Spreading the word about Andrew's Pastries largely rests on the shoulders of Rebecca, who is responsible for paid advertising and generating publicity through newspapers and radio and television stations in Marion and Columbus. “Every bakery has at least one story that would interest their local newspaper,” she says.
She has been successful in pitching ideas to the Marion Star. For example, it published an article about a bakery employee, a native Mexican, who learned baking while taking the steps to become a naturalized citizen. Throughout the process, the employee never missed a day of work, Rebecca says. “I thought the newspaper would be interested because Marion has a large Hispanic population.”
Before Christmas, she convinced the newspaper to feature Andrew constructing a large gingerbread house made totally from scratch, including faux stained glass windows made with poured sugar. She asked the contact, “How long has it been since children, even adults, saw a gingerbread house put together?”
Armed with a videotape she prepared of Andrew and his crew creating a gingerbread house, Rebecca approached a Columbus television station, using a similar pitch. Her action resulted in Andrew demonstrating his skill from the station's studio.
Recently Rebecca invited a Marion radio personality, who was developing a series of reports about local businesses, to visit the bakery to learn some basics about baking.
The media are interested in different, unusual topics, she says. “Certainly, having a high quality bakery and pastry shop in Marion, Ohio, qualifies. Now, when I e-mail the food critic at the Columbus Dispatch, he responds immediately.”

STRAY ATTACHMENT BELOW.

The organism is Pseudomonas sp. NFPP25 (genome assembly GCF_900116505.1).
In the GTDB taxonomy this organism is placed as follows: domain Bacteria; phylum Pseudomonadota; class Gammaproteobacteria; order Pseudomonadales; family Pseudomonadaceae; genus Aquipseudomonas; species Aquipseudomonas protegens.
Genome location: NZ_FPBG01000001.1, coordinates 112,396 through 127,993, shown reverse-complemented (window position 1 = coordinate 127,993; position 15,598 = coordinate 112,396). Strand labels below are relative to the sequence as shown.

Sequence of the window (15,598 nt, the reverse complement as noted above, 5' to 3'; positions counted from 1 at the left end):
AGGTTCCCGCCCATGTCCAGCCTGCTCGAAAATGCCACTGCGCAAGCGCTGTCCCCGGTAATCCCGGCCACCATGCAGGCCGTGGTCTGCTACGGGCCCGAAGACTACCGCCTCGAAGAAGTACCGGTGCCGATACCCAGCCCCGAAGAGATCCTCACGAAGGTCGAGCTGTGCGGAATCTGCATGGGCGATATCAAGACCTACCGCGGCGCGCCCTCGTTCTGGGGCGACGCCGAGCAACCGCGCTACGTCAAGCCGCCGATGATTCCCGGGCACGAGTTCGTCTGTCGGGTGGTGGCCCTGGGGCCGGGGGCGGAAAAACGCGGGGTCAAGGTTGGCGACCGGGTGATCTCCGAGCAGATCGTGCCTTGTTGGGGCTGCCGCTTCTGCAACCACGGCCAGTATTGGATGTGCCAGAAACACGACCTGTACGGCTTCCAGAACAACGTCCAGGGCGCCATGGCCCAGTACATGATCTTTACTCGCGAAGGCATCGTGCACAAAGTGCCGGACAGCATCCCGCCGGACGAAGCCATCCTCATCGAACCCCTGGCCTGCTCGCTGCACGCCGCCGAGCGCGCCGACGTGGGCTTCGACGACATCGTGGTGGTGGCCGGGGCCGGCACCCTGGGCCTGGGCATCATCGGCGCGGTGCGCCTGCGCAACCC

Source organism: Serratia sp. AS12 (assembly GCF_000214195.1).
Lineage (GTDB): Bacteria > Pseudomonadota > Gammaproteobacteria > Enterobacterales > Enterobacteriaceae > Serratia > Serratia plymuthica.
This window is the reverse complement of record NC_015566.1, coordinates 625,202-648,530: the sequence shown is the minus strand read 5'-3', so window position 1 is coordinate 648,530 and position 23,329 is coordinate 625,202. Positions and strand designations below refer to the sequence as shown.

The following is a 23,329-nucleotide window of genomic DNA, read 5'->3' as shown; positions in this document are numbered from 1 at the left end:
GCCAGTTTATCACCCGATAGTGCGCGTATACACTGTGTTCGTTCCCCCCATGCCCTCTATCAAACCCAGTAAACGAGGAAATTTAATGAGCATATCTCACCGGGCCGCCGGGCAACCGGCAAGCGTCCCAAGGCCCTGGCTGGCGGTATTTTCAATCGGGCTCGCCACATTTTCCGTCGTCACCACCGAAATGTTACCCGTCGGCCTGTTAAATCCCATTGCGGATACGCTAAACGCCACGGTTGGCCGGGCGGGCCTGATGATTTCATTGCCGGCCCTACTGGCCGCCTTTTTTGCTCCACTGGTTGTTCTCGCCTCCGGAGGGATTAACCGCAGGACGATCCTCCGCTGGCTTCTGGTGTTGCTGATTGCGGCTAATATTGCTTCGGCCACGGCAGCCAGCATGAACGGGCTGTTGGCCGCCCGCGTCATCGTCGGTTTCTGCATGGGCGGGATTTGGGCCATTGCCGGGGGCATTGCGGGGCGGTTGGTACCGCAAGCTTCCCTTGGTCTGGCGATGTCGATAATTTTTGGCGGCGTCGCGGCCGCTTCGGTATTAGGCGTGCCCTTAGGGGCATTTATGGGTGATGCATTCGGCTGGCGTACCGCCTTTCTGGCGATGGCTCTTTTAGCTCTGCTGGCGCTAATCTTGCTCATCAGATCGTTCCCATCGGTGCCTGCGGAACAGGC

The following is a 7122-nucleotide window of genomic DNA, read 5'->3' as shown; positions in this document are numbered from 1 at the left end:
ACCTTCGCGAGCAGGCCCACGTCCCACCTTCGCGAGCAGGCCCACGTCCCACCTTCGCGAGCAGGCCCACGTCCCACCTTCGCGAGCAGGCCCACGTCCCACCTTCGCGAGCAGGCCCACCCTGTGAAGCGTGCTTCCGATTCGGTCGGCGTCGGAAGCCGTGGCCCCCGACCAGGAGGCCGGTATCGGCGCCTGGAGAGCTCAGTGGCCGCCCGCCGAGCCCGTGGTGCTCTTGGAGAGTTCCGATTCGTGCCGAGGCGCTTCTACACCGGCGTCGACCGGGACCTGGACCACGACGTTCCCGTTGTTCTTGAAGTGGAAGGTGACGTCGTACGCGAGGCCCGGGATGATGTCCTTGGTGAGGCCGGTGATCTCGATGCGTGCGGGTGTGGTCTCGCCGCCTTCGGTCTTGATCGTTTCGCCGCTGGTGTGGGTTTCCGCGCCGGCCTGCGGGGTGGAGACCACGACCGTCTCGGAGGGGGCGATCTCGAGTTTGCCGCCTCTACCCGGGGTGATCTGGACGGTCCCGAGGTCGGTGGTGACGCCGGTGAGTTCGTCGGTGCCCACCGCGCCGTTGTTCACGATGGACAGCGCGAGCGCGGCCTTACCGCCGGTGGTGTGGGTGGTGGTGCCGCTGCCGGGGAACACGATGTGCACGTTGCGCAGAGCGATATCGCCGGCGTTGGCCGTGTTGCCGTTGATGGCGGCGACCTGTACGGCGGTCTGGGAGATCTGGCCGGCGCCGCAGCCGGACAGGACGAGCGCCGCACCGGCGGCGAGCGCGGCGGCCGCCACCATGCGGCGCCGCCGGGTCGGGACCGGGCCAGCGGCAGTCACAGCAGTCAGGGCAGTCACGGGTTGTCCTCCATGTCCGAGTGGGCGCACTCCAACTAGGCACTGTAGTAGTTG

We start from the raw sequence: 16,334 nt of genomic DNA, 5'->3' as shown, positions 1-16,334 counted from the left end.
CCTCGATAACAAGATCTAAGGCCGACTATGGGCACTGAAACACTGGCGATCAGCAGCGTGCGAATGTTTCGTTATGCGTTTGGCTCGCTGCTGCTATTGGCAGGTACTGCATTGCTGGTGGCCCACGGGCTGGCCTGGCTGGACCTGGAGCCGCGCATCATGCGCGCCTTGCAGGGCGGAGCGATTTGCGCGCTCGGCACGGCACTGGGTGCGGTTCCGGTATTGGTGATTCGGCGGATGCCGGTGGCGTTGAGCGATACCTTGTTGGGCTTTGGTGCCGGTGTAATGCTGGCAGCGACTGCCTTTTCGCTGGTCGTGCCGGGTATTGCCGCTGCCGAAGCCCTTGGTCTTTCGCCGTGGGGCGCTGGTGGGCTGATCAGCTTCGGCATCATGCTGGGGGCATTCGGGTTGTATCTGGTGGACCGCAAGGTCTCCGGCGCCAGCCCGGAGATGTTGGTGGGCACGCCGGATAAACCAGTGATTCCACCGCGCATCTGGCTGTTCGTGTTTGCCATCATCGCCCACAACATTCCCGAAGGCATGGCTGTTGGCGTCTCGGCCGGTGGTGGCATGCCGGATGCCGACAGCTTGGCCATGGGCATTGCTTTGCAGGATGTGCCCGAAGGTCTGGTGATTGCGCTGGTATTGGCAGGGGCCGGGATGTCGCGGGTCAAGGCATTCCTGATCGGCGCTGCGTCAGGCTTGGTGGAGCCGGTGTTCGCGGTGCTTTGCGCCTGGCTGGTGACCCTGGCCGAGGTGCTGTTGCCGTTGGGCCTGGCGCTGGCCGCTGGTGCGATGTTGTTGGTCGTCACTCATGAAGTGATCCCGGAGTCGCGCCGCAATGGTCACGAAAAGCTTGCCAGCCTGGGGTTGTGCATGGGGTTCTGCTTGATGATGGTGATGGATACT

Having a personable, outgoing partner helps her efforts, Rebecca says. “Andrew really enjoys these things. His enthusiasm comes out during the interviews. Of course, the bakery is easy to promote because the products are so wonderful.”
While Rebecca's efforts encourage more residents to patronize the bakery, employees use those visits as opportunities to sample new or different products. For example, the bakery's Italian cassata, a three-layer sponge cake.
The cake differs from traditional Sicilian cassata, an ice cream confection. Strawberry cassata, for example, is a strawberry shortcake, prepared with three thin layers of sponge cake containing fresh egg yolks, filled with two thin layers of custard filling containing thinly sliced strawberries, iced with Italian buttercream (whipped meringue containing sweet butter) or whipped cream, and garnished with apricot-glazed whole strawberries.